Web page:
Tips for implementing CDC return to work guidelines for Employers

construction workers getting temperature taken

As the threat of COVID continues into fall and winter of 2020, employers are faced with the challenge of making their worksite safe from the spread of COVID-19.  To protect employees, the CDC has published extensive guidance on what companies can do.  Below are tips on COVID services and resources that you can use to provide your organization with additional support. 

COVID Employee On-Site Testing Services

The three main points to the CDC return to work guidelines are: (1)

  • Prevent and reduce transmission among employees
  • Maintain healthy business operations
  • Maintain a healthy work environment

On-site temperature testing or COVID-19 testing services from a team of experienced and dedicated health professionals makes it easier for employers to implement these primary objectives.  Contract with a federally licensed CLIA waived laboratory with a robust network of healthcare professionals who can administer tests safely on your behalf as needed.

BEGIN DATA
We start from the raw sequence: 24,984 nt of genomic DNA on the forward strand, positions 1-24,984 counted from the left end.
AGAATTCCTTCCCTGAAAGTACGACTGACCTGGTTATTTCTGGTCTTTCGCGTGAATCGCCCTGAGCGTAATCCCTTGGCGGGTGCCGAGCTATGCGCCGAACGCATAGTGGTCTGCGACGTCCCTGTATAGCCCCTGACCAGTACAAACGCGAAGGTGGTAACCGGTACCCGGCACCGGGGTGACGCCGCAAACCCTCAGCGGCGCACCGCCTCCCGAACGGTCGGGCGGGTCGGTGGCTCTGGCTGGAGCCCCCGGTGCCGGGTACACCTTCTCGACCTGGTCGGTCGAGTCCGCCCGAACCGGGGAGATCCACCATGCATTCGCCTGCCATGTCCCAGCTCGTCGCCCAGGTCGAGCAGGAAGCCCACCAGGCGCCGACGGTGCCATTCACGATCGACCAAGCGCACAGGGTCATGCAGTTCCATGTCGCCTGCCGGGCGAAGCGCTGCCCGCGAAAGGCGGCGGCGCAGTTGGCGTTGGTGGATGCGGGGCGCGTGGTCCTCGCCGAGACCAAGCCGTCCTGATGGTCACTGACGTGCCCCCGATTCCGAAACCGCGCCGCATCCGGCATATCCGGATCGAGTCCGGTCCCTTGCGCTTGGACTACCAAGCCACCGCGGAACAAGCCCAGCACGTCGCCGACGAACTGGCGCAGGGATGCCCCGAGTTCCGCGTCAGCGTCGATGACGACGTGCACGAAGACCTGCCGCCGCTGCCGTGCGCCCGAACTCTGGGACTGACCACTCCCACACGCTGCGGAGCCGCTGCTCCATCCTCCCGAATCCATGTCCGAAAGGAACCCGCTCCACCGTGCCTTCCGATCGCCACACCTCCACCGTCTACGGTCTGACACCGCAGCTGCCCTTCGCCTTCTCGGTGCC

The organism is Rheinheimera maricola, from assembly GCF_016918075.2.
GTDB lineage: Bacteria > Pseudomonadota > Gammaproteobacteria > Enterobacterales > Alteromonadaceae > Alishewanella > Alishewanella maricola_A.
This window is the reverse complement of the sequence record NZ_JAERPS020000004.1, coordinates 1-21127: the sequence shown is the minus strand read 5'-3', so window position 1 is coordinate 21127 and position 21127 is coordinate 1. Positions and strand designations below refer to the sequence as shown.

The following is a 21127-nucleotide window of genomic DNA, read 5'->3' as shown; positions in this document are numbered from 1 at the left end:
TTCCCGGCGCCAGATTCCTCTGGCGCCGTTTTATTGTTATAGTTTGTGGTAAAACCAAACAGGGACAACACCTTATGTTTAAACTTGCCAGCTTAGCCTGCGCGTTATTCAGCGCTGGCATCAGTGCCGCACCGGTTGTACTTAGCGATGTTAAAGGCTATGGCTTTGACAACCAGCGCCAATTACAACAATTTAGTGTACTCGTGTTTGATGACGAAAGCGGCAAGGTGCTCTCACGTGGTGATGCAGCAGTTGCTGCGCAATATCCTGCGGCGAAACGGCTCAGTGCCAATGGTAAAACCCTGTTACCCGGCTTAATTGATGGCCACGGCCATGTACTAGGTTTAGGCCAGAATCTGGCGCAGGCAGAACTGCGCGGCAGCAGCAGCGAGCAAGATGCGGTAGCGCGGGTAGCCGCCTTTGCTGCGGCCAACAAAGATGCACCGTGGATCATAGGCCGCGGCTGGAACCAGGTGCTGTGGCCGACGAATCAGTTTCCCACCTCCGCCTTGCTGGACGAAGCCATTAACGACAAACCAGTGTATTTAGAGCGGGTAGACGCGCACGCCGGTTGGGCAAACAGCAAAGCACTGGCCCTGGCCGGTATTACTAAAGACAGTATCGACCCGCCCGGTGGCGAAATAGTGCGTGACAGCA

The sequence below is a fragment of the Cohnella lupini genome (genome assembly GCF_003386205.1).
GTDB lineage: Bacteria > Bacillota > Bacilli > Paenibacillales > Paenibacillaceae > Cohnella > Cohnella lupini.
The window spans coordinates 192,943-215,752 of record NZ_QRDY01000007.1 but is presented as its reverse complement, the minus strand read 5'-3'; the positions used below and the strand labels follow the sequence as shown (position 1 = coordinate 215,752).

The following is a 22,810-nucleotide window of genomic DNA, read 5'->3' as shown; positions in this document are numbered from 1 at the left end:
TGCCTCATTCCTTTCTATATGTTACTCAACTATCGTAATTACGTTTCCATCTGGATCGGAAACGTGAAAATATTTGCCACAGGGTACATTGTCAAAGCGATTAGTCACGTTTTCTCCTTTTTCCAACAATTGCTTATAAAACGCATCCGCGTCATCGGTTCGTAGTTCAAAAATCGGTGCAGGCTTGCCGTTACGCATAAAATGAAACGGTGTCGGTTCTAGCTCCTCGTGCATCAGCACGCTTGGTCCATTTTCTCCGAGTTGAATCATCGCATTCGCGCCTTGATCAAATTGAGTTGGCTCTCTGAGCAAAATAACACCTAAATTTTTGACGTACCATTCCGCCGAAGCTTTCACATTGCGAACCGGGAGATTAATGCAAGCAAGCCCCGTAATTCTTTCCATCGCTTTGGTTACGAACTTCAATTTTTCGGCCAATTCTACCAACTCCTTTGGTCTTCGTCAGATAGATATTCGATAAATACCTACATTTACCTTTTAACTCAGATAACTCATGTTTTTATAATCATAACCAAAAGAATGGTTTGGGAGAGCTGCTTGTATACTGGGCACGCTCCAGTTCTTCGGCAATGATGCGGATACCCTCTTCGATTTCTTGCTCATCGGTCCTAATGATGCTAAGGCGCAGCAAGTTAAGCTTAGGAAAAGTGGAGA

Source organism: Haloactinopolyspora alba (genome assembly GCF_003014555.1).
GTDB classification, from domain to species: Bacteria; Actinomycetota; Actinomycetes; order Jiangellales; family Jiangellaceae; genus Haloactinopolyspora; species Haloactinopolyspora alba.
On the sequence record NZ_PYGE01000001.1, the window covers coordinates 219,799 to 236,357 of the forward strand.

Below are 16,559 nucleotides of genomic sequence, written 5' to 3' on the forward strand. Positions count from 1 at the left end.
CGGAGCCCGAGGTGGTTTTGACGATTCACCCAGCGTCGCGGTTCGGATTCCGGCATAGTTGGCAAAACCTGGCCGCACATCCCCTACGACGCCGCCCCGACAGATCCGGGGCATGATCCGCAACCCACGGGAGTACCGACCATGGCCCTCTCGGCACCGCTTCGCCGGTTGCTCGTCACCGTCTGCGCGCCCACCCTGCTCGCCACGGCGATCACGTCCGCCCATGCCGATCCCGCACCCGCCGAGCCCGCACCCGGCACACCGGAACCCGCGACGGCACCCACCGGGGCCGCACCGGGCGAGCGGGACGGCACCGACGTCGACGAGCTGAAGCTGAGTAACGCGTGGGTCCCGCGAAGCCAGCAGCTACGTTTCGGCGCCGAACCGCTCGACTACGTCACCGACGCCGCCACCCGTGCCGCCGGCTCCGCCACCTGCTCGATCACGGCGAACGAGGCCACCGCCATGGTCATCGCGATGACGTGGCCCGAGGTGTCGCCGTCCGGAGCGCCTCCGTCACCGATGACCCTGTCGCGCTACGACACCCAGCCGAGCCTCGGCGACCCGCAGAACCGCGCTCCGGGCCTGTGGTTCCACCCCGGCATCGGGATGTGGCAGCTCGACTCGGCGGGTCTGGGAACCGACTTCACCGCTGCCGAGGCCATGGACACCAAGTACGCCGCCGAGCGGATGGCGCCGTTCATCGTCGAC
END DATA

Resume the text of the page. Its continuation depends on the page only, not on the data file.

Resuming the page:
Another affordable option includes a COVID digital monitoring app employees use to check in to work safely.  This service provides real time authorization to work and allows employers to isolate high risk employees and those in close contact while only allowing low risk employees to report to work.

COVID Visuals & Checklists for Employees

The CDC has provided a handful of helpful resources for businesses to help communicate new policies to employees. 

Plan Ahead for Employee Health Emergencies

The COVID-19 pandemic has affected not only sick employees, but healthy employees who may take time off to care for children, have trouble with transit to work, or may be caring for a sick family member. One of the best preventative methods to ensure business continues to run smoothly is to plan ahead of time.

  • Cross-train employees to be able to cover critical aspects of a job.
  • Create standard operating procedures that will ensure anyone can step into an empty role.
  • Have a staffing service on-call to provide temporary workers.
  • Consider reviewing your current Paid Time Off (PTO) policy to see if there is an opportunity to create a more flexible approach to PTO for working parents.
  • Keep communication up to date and develop a crisis communication check list. (5)